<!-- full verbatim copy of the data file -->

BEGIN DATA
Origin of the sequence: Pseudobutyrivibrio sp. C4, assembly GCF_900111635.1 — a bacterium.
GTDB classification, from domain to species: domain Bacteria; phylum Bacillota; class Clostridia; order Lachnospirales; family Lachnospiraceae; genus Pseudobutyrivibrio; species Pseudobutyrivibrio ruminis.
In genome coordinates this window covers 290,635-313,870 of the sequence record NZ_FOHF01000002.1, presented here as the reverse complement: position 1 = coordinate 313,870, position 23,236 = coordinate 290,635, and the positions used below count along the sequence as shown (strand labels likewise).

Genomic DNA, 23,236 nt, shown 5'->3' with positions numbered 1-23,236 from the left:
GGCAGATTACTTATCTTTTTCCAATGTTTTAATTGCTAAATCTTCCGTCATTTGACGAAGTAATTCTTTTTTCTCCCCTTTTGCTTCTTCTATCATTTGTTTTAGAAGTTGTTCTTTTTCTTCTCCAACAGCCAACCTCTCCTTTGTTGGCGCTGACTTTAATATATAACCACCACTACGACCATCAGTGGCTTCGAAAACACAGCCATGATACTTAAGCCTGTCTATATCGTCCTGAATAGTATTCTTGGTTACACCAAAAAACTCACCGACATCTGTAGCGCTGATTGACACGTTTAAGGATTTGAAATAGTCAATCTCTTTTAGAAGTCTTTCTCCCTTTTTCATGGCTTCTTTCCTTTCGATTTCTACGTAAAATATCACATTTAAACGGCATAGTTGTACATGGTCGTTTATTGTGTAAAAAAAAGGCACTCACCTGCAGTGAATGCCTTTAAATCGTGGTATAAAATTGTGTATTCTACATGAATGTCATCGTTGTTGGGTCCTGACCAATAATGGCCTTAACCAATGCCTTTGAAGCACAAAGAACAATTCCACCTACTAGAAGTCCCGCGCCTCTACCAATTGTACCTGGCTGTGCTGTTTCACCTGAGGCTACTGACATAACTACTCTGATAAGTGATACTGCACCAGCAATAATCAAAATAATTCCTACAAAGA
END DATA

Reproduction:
Origin of the sequence: Pseudobutyrivibrio sp. C4, assembly GCF_900111635.1 — a bacterium.
GTDB classification, from domain to species: domain Bacteria; phylum Bacillota; class Clostridia; order Lachnospirales; family Lachnospiraceae; genus Pseudobutyrivibrio; species Pseudobutyrivibrio ruminis.
In genome coordinates this window covers 290,635-313,870 of the sequence record NZ_FOHF01000002.1, presented here as the reverse complement: position 1 = coordinate 313,870, position 23,236 = coordinate 290,635, and the positions used below count along the sequence as shown (strand labels likewise).

Genomic DNA, 23,236 nt, shown 5'->3' with positions numbered 1-23,236 from the left:
GGCAGATTACTTATCTTTTTCCAATGTTTTAATTGCTAAATCTTCCGTCATTTGACGAAGTAATTCTTTTTTCTCCCCTTTTGCTTCTTCTATCATTTGTTTTAGAAGTTGTTCTTTTTCTTCTCCAACAGCCAACCTCTCCTTTGTTGGCGCTGACTTTAATATATAACCACCACTACGACCATCAGTGGCTTCGAAAACACAGCCATGATACTTAAGCCTGTCTATATCGTCCTGAATAGTATTCTTGGTTACACCAAAAAACTCACCGACATCTGTAGCGCTGATTGACACGTTTAAGGATTTGAAATAGTCAATCTCTTTTAGAAGTCTTTCTCCCTTTTTCATGGCTTCTTTCCTTTCGATTTCTACGTAAAATATCACATTTAAACGGCATAGTTGTACATGGTCGTTTATTGTGTAAAAAAAAGGCACTCACCTGCAGTGAATGCCTTTAAATCGTGGTATAAAATTGTGTATTCTACATGAATGTCATCGTTGTTGGGTCCTGACCAATAATGGCCTTAACCAATGCCTTTGAAGCACAAAGAACAATTCCACCTACTAGAAGTCCCGCGCCTCTACCAATTGTACCTGGCTGTGCTGTTTCACCTGAGGCTACTGACATAACTACTCTGATAAGTGATACTGCACCAGCAATAATCAAAATAATTCCTACAAAGA